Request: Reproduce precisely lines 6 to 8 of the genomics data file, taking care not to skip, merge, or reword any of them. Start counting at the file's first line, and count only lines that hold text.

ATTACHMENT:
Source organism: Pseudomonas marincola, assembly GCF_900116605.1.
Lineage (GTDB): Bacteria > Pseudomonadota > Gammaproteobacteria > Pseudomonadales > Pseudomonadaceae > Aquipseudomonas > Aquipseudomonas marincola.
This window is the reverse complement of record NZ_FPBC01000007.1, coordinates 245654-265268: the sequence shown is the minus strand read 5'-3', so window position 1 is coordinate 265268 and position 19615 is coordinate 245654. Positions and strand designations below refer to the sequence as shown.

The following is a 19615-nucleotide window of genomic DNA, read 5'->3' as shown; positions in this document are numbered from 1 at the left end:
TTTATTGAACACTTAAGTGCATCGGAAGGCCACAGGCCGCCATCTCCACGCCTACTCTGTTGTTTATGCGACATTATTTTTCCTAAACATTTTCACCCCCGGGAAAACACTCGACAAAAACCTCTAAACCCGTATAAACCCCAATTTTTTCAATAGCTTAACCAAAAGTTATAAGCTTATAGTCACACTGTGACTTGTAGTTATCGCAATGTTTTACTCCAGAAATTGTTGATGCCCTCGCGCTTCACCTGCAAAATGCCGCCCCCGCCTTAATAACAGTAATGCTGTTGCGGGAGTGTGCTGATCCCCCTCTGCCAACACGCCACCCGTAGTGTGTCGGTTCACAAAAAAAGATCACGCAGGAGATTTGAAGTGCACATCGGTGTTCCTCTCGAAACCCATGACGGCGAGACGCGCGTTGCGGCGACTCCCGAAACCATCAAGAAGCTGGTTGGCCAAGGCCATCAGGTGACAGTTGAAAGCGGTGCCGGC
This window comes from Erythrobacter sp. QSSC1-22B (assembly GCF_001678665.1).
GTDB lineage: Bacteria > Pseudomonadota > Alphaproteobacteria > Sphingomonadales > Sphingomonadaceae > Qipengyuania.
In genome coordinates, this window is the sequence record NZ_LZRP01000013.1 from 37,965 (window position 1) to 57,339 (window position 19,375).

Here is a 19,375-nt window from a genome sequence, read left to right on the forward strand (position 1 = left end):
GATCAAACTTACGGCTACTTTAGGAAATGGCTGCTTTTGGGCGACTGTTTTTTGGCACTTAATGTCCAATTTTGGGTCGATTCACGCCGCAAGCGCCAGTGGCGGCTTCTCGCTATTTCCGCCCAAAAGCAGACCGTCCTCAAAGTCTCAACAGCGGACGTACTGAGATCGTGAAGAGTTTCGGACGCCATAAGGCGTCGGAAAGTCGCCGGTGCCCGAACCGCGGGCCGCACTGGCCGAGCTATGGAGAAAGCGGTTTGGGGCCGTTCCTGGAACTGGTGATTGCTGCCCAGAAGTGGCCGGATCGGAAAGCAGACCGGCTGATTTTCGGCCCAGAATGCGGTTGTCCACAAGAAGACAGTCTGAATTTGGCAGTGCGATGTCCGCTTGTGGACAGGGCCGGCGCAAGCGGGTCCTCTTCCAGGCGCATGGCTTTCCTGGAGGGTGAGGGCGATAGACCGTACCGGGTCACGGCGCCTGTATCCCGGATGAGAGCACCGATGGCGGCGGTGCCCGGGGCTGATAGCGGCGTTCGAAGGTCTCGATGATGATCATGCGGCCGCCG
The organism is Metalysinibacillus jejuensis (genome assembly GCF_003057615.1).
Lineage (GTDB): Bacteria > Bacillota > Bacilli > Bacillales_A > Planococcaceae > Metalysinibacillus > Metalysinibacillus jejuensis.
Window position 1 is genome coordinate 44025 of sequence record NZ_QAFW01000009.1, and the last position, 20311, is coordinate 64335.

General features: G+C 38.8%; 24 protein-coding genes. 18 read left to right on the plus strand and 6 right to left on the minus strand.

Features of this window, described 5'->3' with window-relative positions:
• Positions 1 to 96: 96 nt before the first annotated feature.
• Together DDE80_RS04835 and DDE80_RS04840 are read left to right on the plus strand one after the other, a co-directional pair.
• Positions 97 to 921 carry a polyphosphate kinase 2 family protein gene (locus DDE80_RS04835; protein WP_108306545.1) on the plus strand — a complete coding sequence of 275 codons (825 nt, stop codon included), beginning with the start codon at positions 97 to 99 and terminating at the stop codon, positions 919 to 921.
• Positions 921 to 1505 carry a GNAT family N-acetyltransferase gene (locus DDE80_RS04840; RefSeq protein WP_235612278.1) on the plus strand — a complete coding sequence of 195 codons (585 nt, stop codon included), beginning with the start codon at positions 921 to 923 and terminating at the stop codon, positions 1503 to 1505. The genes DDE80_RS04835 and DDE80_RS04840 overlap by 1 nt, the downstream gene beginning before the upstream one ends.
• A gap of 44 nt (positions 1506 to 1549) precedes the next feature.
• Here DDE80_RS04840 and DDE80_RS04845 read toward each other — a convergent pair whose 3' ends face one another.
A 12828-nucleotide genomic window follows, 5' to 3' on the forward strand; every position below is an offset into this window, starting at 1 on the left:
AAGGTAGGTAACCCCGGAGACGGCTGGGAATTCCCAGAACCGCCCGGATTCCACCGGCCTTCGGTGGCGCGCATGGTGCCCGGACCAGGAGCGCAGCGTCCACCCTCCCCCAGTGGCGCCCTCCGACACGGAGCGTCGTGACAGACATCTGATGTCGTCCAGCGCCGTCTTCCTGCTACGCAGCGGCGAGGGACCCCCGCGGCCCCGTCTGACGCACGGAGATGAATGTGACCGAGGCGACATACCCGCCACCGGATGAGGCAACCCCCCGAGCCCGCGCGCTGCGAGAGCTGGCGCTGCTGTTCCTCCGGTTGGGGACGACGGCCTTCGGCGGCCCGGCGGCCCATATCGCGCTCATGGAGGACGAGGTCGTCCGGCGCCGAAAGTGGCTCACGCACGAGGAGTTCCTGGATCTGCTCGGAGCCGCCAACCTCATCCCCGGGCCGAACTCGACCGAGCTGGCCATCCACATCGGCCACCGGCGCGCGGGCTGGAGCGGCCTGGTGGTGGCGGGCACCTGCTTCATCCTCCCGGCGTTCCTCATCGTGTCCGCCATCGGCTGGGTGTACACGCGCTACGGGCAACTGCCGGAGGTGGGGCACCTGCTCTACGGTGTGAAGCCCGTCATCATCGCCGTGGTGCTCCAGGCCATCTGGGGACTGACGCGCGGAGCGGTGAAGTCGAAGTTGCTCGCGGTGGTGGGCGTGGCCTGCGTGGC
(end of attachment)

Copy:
This window comes from Erythrobacter sp. QSSC1-22B (assembly GCF_001678665.1).
GTDB lineage: Bacteria > Pseudomonadota > Alphaproteobacteria > Sphingomonadales > Sphingomonadaceae > Qipengyuania.
In genome coordinates, this window is the sequence record NZ_LZRP01000013.1 from 37,965 (window position 1) to 57,339 (window position 19,375).